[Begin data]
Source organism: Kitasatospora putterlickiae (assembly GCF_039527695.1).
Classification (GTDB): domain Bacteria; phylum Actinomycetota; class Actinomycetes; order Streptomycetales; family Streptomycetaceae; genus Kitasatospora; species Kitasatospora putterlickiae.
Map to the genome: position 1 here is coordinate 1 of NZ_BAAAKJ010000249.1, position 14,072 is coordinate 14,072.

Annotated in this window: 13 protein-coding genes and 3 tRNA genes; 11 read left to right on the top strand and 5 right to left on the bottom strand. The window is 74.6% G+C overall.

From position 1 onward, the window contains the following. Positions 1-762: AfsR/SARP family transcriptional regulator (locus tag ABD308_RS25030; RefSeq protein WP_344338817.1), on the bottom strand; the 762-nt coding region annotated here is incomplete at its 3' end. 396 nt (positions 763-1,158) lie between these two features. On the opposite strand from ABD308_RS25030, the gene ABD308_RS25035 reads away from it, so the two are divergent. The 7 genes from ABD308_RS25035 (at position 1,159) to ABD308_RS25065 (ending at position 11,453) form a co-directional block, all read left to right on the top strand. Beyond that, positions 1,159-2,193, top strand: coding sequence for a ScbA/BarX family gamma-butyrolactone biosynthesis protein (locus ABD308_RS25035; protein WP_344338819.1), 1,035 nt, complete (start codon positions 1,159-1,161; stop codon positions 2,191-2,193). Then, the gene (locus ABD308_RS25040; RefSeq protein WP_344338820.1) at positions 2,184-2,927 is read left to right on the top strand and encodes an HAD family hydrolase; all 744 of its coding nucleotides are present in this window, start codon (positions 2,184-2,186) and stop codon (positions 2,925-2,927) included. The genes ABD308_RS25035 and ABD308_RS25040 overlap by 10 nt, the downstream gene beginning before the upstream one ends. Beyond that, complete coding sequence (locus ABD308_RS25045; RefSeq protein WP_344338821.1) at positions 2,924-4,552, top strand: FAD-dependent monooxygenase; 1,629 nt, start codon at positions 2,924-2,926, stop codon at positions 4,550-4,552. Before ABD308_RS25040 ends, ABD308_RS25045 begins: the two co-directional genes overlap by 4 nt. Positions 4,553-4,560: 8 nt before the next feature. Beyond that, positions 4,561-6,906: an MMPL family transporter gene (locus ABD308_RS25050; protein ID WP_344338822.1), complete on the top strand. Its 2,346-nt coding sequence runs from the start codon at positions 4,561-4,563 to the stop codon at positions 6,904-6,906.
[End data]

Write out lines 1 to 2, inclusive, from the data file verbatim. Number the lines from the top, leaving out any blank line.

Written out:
Source organism: Kitasatospora putterlickiae (assembly GCF_039527695.1).
Classification (GTDB): domain Bacteria; phylum Actinomycetota; class Actinomycetes; order Streptomycetales; family Streptomycetaceae; genus Kitasatospora; species Kitasatospora putterlickiae.